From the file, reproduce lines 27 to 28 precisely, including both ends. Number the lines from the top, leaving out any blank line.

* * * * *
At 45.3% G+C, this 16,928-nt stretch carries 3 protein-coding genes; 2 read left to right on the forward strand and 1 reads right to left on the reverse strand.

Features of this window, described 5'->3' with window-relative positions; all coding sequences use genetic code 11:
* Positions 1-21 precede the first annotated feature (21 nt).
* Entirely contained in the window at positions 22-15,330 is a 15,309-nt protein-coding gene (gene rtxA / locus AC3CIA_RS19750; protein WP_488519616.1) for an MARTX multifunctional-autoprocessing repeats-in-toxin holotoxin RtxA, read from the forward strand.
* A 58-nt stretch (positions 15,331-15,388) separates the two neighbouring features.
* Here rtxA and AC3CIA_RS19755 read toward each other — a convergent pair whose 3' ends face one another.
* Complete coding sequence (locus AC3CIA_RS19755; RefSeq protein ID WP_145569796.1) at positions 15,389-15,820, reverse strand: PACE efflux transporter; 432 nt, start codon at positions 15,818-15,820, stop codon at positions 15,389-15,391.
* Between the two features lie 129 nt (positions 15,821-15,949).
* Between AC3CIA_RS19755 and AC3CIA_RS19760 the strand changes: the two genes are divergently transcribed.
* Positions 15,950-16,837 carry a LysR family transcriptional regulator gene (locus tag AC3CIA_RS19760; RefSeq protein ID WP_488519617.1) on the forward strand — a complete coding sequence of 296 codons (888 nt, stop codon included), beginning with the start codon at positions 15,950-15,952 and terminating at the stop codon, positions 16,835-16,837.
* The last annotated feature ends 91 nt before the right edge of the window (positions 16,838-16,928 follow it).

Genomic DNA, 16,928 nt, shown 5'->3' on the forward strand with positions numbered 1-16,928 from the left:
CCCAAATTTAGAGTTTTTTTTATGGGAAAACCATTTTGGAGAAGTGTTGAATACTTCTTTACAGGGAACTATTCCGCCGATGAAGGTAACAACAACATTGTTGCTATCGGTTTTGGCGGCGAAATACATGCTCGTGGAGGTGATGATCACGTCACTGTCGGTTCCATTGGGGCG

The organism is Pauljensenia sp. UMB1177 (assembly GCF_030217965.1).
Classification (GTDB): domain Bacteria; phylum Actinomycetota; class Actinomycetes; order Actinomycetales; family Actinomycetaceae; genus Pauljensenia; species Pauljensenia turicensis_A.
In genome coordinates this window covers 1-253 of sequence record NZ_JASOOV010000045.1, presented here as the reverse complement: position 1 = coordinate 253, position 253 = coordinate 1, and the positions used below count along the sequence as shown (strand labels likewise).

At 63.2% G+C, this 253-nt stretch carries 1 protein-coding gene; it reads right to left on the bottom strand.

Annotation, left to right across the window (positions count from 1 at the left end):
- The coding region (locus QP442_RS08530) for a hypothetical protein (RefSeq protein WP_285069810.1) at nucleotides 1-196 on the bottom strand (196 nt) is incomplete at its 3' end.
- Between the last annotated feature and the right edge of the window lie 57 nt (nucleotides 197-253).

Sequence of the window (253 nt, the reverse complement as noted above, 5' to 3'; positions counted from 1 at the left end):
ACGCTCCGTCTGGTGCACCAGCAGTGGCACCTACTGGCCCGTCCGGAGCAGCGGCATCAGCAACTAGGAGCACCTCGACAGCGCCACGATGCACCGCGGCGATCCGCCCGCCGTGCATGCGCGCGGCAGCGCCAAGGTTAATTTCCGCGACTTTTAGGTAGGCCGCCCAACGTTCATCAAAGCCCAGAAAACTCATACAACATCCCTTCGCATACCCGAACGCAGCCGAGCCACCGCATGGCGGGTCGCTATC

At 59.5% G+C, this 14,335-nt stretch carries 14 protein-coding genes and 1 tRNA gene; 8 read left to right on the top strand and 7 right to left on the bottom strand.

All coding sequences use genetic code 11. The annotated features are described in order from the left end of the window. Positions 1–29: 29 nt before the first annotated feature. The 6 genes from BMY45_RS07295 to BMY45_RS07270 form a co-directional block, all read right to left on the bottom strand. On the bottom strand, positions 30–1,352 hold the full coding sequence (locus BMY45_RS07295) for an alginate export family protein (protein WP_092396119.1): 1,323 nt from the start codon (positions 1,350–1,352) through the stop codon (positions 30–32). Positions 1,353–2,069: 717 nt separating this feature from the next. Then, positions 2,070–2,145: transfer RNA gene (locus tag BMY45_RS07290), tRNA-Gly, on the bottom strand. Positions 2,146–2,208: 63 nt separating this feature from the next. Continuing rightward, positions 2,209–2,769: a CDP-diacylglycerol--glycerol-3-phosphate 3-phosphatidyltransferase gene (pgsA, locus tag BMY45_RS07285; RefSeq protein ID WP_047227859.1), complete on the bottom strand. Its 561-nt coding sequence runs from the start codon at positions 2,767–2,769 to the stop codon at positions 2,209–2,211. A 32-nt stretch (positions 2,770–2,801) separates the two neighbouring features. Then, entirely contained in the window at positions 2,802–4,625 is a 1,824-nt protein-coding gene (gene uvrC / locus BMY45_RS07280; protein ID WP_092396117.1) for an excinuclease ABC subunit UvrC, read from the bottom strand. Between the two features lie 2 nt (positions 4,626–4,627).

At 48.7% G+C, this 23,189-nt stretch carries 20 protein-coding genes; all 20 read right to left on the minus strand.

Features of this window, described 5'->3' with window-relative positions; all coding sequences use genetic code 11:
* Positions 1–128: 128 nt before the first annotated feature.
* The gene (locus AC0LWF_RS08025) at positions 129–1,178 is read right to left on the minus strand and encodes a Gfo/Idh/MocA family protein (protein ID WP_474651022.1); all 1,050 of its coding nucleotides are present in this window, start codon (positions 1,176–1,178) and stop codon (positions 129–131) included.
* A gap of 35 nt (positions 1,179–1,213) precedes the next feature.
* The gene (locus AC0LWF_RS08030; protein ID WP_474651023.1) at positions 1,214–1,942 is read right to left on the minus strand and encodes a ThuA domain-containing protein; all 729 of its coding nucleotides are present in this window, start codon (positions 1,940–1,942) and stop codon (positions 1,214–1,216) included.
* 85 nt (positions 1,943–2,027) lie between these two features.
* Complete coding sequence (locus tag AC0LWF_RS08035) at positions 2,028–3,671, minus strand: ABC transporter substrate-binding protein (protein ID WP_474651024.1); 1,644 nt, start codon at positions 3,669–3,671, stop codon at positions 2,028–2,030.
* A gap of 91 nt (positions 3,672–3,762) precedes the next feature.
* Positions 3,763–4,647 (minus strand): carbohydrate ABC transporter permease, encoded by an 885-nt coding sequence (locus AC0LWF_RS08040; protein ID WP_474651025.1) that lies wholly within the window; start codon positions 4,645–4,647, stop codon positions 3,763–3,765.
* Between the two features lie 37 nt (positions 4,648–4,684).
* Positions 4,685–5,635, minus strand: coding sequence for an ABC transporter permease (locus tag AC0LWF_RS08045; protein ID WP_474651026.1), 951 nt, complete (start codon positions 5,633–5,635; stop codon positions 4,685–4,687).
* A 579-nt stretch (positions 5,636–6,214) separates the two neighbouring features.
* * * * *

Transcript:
* Positions 1–128: 128 nt before the first annotated feature.
* The gene (locus AC0LWF_RS08025) at positions 129–1,178 is read right to left on the minus strand and encodes a Gfo/Idh/MocA family protein (protein ID WP_474651022.1); all 1,050 of its coding nucleotides are present in this window, start codon (positions 1,176–1,178) and stop codon (positions 129–131) included.